“In space no one can hear you scream” was the ominous tagline of “Alien,” Ridley Scott’s 1979 horror masterpiece. Now, on the 35th anniversary of its release, the sci-fi classic is coming to your living room’s game console. The neighbors may hear you scream.

While there have been numerous video games based on the “Alien” movie series, most have chosen to base themselves on James Cameron’s “Aliens,” the more action-heavy 1986 sequel, or the “Alien vs Predator” spinoff series.

The last attempt, 2013’s “Aliens: Colonial Marines,” was appalling and wound up on many “Worst Games of 2013” lists.

So the deck is stacked against the new game, “Alien: Isolation.” It’s still in development, but Sega invited me to try out parts of it, and I can tell you the signs are promising.

First, it’s clear that the developers “get” “Alien.” They know that what made Ellen Ripley’s adventure scary was more than the jumps and the big monster. It was the claustrophobia, the isolation, the sense of helplessness.

Playing the game is like stepping into the movie itself. You play Ripley’s daughter, Amanda, trying to solve the mystery of your mother’s disappearance. You end up being chased by a very familiar-looking Alien on a space station that looks very much like the original movie’s Nostromo (but isn’t).

The graphics are top-notch, and Jerry Goldsmith’s haunting soundtrack sent a chill up my spine. The movie had tension in buckets, and that is the dominant theme behind the game.

The hook of the gameplay is that the Alien acts dynamically, not on set paths, giving you a different experience each time you play. You can’t kill it, and if it gets you, you’re dead. So the game removes combat and makes you entirely vulnerable, relying only on stealth to navigate the barren space station. Walk too quickly, shine your flashlight for too long, knock something over or just fail to stay in the shadows, and it’s game over, man, game over!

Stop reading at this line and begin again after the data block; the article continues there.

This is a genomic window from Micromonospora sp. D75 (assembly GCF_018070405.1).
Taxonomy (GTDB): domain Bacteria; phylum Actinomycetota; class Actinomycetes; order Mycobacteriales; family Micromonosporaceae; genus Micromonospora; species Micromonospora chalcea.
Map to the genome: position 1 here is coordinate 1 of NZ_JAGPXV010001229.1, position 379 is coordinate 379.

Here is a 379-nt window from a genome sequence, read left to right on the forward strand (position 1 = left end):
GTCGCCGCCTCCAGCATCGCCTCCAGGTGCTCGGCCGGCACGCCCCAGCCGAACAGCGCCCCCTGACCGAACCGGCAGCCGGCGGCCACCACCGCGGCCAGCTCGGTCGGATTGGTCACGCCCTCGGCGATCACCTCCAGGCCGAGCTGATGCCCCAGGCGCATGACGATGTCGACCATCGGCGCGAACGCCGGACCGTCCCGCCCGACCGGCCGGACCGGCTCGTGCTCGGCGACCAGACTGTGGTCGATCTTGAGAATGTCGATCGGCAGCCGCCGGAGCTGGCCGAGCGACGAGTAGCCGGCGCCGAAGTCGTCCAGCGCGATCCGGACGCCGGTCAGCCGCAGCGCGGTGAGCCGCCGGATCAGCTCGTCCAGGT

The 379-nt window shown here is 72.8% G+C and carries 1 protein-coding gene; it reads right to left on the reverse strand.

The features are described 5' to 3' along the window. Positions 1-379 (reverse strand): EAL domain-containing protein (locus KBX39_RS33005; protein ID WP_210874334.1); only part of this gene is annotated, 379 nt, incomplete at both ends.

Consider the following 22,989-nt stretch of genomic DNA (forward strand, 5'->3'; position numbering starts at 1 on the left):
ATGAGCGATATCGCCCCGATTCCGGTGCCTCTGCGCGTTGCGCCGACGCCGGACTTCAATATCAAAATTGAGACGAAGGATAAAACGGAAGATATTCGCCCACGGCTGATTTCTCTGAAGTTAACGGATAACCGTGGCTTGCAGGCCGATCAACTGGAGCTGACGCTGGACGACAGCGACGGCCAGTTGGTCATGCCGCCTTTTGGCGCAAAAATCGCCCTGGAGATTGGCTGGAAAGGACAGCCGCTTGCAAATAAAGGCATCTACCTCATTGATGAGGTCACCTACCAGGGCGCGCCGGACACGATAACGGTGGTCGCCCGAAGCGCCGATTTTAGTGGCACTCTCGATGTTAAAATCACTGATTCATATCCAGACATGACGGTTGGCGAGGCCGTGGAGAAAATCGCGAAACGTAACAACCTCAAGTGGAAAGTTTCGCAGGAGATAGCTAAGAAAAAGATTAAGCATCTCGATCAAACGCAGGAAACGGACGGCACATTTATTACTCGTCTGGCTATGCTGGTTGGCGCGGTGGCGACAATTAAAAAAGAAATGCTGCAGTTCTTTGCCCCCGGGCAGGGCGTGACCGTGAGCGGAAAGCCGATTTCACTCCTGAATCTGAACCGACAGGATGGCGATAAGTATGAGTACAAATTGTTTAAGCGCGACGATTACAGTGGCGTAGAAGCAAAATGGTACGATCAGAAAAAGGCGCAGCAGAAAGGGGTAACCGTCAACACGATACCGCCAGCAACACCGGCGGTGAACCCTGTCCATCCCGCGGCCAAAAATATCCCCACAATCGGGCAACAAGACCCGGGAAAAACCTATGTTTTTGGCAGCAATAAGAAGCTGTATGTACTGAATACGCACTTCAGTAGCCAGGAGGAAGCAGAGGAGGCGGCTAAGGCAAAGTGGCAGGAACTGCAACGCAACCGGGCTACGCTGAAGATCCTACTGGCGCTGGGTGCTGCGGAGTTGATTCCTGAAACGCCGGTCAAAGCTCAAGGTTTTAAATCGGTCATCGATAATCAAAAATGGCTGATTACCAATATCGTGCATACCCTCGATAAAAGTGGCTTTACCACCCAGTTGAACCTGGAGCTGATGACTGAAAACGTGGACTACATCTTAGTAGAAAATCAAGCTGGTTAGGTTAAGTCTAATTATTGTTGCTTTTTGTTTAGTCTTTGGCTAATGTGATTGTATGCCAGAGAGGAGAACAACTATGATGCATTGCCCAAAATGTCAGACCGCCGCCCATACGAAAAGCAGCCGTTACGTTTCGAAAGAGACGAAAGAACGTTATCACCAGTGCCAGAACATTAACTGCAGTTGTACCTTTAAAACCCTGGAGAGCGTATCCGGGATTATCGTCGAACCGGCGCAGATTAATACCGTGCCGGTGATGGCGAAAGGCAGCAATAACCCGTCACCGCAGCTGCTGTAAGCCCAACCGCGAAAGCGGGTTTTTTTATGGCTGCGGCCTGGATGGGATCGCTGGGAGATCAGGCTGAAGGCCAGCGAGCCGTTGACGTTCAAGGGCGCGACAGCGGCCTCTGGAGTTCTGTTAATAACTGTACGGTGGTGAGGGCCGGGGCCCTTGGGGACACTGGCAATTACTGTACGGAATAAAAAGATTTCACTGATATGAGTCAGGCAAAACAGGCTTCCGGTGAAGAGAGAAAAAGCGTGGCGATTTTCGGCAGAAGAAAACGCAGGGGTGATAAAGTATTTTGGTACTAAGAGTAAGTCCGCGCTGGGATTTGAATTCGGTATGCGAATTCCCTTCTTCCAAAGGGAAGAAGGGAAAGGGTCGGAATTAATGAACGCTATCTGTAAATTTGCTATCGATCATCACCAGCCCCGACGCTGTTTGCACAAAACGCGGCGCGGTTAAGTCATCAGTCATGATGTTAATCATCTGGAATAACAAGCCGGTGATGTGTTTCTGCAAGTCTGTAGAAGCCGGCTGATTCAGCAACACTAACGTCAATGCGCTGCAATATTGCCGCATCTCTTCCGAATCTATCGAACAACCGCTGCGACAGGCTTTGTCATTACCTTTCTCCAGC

The goal is to scare you, and it works. After the first of my many deaths, my hands were clammy, my mouth was dry and my heart was racing.

The game’s best weapon is that nowhere is safe; it ramps the tension up to 11. When the Alien is near, there are no clearly marked “safe points,” as in other stealth games. There’s no place to hide, take a breath and determine your next move.

Armed with just your motion tracker, you can crawl under a table or hide behind a wall. But when the Alien comes sniffing, there’s always a chance it will see you, so you always have to be moving. Move too quickly and the beast will notice and grab you. Linger too long and it’ll track you down. You’re never safe, never sure you’re doing the right thing. You’re always looking over your shoulder.

“Alien: Isolation” comes with hefty doses of tension, but this will be only part of the game. Sega has hinted at other aspects, such as puzzle solving and human interaction, and possibly some combat (presumably with something or someone other than the indestructible Alien). It may be these sections, which provide relief from the close encounters with the Alien, that make or break the game.

But so far so good. The graphics and soundtrack capture the feel of “Alien: Isolation,” and my snippets of gameplay captured its spirit. Sega appears on track to provide a unique experience that taps into the terror of Ridley Scott’s classic.

“Alien: Isolation” is scheduled to be released in the fall.